Truth & Reconciliation Commission publishes second annual report

99 Indigenous employees at Queen’s in 2018

Queen's has received its second annual Truth and Reconciliation Commission report.
Journal File Photo
This September, Queen’s Truth and Reconciliation Commission published its second annual Implementation Report, detailing statistics on Indigenous presence at Queen’s.
The Report provides an overview of progress made in implementing the Truth and Reconciliation Commission Task Force’s (TRCTF) 25 recommendations submitted in April, 2016, for improved institutional change. 
According to the newly released report, some of the task force’s recommendations that have been achieved include the establishment of an Indigenous Initiatives Implementation Roundtable, attention and resources directed towards Indigenous research, and increasing the capacity of the Office of Indigenous Initiatives and the Centre for Teaching and Learning. 
According to the Report, Indigenous staff at Queen’s increased from 2.3 to 4.1 per cent from 2016-18, with Indigenous faculty rising from 1.7 to 2.0 per cent over the same period. As of 2018, there were 99 Indigenous employees at Queen’s.
In 2018, 40.8 per cent of 24,649 Queen’s students responded to a self-identification survey. Of those students, 4.3 per cent self-identified as Indigenous. Currently, there are 92 self-identified Indigenous graduate students at Queen’s.
A significant step in implementing the TRCTF’s recommendations was the appointment of Kanonhsyonne (Janice Hill) as associate vice-principal (Indigenous Initiatives & Reconciliation) in October 2018.
“I don’t know if I see a significant difference [between last year and this year’s report],” Hill said in an interview with The Journal about the report. “A lot of it is the same, except more work is being done, and more people are picking up the work.”
According to the report, other ongoing projects include the implementation of Indigenous artwork around campus, increased hiring of Indigenous staff and faculty, Indigenizing class curricula, and the incorporation of Indigenous pedagogy and methodology in research.
While Hill is happy with the work currently being done at Queen’s, she said more can be done. “It’s time for us to look deeper at systemic things and policy issues and take meaningful steps,” she said.
Hill believes tackling systemic racism will be difficult. 
“How do you decolonize such a colonized space?” she asked. “It might be impossible in an institution such as this.”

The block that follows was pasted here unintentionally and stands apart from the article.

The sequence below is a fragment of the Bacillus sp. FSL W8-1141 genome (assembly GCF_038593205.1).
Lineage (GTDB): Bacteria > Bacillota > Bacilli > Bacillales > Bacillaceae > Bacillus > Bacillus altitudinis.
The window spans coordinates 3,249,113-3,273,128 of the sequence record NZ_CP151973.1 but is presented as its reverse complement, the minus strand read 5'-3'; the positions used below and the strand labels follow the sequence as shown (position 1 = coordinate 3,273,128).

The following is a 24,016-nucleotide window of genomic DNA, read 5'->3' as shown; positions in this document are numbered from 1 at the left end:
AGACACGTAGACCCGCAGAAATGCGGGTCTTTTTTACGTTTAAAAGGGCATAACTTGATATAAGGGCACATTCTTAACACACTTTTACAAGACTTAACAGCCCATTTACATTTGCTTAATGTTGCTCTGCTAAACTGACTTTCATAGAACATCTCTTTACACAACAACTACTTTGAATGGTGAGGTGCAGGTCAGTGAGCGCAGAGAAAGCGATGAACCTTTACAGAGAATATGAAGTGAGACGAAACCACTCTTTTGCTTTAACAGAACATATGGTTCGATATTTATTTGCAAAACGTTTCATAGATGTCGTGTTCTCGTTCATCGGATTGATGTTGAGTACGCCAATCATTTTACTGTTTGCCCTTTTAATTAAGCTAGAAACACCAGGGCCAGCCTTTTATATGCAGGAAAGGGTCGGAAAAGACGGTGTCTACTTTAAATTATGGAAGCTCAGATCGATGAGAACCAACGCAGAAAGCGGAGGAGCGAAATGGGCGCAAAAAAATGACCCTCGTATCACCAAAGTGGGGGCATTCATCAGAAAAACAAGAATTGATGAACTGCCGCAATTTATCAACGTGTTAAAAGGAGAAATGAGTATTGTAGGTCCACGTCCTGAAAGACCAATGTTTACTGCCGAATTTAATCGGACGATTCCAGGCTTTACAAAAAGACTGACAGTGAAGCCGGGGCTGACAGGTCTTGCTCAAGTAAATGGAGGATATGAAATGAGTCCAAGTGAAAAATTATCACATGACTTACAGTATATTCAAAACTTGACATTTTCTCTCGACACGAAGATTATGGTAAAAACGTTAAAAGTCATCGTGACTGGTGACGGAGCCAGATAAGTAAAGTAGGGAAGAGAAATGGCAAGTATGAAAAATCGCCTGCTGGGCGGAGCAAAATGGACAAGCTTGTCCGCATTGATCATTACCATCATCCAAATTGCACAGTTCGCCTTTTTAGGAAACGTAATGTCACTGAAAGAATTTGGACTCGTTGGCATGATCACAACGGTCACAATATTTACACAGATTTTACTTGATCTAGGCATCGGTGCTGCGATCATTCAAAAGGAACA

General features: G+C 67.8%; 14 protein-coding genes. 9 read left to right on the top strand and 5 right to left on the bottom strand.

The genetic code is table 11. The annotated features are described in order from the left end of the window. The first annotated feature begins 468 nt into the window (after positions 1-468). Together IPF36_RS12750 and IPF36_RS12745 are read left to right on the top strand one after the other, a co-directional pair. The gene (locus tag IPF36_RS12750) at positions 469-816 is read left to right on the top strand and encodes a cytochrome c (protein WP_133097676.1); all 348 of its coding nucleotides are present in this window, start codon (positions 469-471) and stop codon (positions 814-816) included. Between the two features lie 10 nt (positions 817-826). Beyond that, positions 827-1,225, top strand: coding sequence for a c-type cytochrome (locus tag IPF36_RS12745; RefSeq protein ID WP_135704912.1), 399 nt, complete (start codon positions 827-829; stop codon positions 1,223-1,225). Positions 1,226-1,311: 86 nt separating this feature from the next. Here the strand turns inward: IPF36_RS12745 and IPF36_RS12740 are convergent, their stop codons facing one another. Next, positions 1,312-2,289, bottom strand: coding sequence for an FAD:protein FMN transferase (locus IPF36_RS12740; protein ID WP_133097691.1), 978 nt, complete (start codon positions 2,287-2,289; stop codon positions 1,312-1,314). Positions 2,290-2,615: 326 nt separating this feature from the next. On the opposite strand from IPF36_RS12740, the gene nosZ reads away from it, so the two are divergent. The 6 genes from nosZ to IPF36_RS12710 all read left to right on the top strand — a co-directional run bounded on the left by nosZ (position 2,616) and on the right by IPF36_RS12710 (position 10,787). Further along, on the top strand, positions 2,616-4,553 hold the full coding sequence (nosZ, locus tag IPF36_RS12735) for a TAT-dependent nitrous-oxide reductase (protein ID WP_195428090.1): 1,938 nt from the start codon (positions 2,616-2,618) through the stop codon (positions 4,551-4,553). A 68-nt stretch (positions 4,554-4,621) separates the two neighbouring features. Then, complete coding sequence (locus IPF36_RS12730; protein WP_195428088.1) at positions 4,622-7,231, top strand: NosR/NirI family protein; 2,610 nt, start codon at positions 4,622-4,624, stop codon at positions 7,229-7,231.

She added she’d like to see the University engage with Indigenous parties off-campus. She noted critical issues close by that Queen’s could collaborate with Indigenous groups on, like the lack of potable water on the Tyendinaga Mohawk Territory, a reserve less than an hour away from campus. 
Hill also suggested the University designate Indigenous spaces on all of its campuses, but is happy with the revitalization and renewal of Indigenous languages at Queen’s, particularly the languages of the Anishinaabe and Haudenosaunee people, on whose lands Queen’s is situated.
“The level of engagement with Indigenous initiatives has really increased in the past few years,” Hill said. “There is a real, genuine desire to make this an inclusive space for Indigenous ways of knowing and being.”
Despite progress detailed by the report, however, Hill said the recent racist incident in Chown Hall was “disturbing.”
“Queen’s is a microcosm of the world, and I know there are people who feel that way about Indigenous [peoples] and members of the LGBTQ+ community, but it did make me pause for thought,” Hill said. “This really brings into question your safety [as an Indigenous person on campus].”
She said that response to the incident should be directed by the members of the community most affected, just like all reconciliation efforts on campus.
Ultimately, Hill said she believes reconciliation works best using a multi-pronged approach. 
“Reconciliation work is really about relationships between human beings and 
the environment.”

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